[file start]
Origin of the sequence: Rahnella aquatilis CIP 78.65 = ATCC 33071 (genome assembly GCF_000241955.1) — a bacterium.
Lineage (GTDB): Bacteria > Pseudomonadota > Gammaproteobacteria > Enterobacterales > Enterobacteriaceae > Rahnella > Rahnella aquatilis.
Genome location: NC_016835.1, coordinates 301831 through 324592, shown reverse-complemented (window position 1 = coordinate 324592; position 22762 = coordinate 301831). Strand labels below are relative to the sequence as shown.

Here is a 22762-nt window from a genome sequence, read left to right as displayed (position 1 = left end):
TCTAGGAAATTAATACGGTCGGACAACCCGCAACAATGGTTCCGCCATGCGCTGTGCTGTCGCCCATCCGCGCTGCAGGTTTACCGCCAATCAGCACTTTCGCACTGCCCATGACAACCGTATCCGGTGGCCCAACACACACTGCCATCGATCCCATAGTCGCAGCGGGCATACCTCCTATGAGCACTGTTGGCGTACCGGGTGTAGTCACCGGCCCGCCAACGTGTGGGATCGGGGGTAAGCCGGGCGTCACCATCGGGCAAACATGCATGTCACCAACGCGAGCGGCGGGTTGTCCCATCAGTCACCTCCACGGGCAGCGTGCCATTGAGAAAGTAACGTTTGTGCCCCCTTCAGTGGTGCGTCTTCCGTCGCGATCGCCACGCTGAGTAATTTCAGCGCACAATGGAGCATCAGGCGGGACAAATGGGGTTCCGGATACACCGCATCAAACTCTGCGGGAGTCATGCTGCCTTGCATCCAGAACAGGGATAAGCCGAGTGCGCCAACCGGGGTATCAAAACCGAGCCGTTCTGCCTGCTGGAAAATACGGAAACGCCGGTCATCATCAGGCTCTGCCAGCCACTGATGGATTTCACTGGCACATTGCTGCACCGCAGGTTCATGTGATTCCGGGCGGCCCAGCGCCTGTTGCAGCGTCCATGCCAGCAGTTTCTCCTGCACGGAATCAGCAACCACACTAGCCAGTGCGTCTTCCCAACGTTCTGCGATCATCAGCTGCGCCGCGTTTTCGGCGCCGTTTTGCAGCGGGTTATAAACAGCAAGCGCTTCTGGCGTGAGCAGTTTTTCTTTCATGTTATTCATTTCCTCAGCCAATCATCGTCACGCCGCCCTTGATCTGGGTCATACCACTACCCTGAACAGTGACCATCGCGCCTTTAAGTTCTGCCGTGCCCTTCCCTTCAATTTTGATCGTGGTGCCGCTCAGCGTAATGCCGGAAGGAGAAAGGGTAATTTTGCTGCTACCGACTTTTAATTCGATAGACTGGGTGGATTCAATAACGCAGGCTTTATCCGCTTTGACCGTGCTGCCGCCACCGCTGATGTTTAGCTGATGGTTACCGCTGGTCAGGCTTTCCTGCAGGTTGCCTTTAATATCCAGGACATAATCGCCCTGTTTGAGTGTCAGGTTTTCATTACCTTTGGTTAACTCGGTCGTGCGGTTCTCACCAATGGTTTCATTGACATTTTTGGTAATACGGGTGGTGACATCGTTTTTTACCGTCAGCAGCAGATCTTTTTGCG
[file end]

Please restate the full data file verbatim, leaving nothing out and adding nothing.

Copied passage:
Origin of the sequence: Rahnella aquatilis CIP 78.65 = ATCC 33071 (genome assembly GCF_000241955.1) — a bacterium.
Lineage (GTDB): Bacteria > Pseudomonadota > Gammaproteobacteria > Enterobacterales > Enterobacteriaceae > Rahnella > Rahnella aquatilis.
Genome location: NC_016835.1, coordinates 301831 through 324592, shown reverse-complemented (window position 1 = coordinate 324592; position 22762 = coordinate 301831). Strand labels below are relative to the sequence as shown.

Here is a 22762-nt window from a genome sequence, read left to right as displayed (position 1 = left end):
TCTAGGAAATTAATACGGTCGGACAACCCGCAACAATGGTTCCGCCATGCGCTGTGCTGTCGCCCATCCGCGCTGCAGGTTTACCGCCAATCAGCACTTTCGCACTGCCCATGACAACCGTATCCGGTGGCCCAACACACACTGCCATCGATCCCATAGTCGCAGCGGGCATACCTCCTATGAGCACTGTTGGCGTACCGGGTGTAGTCACCGGCCCGCCAACGTGTGGGATCGGGGGTAAGCCGGGCGTCACCATCGGGCAAACATGCATGTCACCAACGCGAGCGGCGGGTTGTCCCATCAGTCACCTCCACGGGCAGCGTGCCATTGAGAAAGTAACGTTTGTGCCCCCTTCAGTGGTGCGTCTTCCGTCGCGATCGCCACGCTGAGTAATTTCAGCGCACAATGGAGCATCAGGCGGGACAAATGGGGTTCCGGATACACCGCATCAAACTCTGCGGGAGTCATGCTGCCTTGCATCCAGAACAGGGATAAGCCGAGTGCGCCAACCGGGGTATCAAAACCGAGCCGTTCTGCCTGCTGGAAAATACGGAAACGCCGGTCATCATCAGGCTCTGCCAGCCACTGATGGATTTCACTGGCACATTGCTGCACCGCAGGTTCATGTGATTCCGGGCGGCCCAGCGCCTGTTGCAGCGTCCATGCCAGCAGTTTCTCCTGCACGGAATCAGCAACCACACTAGCCAGTGCGTCTTCCCAACGTTCTGCGATCATCAGCTGCGCCGCGTTTTCGGCGCCGTTTTGCAGCGGGTTATAAACAGCAAGCGCTTCTGGCGTGAGCAGTTTTTCTTTCATGTTATTCATTTCCTCAGCCAATCATCGTCACGCCGCCCTTGATCTGGGTCATACCACTACCCTGAACAGTGACCATCGCGCCTTTAAGTTCTGCCGTGCCCTTCCCTTCAATTTTGATCGTGGTGCCGCTCAGCGTAATGCCGGAAGGAGAAAGGGTAATTTTGCTGCTACCGACTTTTAATTCGATAGACTGGGTGGATTCAATAACGCAGGCTTTATCCGCTTTGACCGTGCTGCCGCCACCGCTGATGTTTAGCTGATGGTTACCGCTGGTCAGGCTTTCCTGCAGGTTGCCTTTAATATCCAGGACATAATCGCCCTGTTTGAGTGTCAGGTTTTCATTACCTTTGGTTAACTCGGTCGTGCGGTTCTCACCAATGGTTTCATTGACATTTTTGGTAATACGGGTGGTGACATCGTTTTTTACCGTCAGCAGCAGATCTTTTTGCG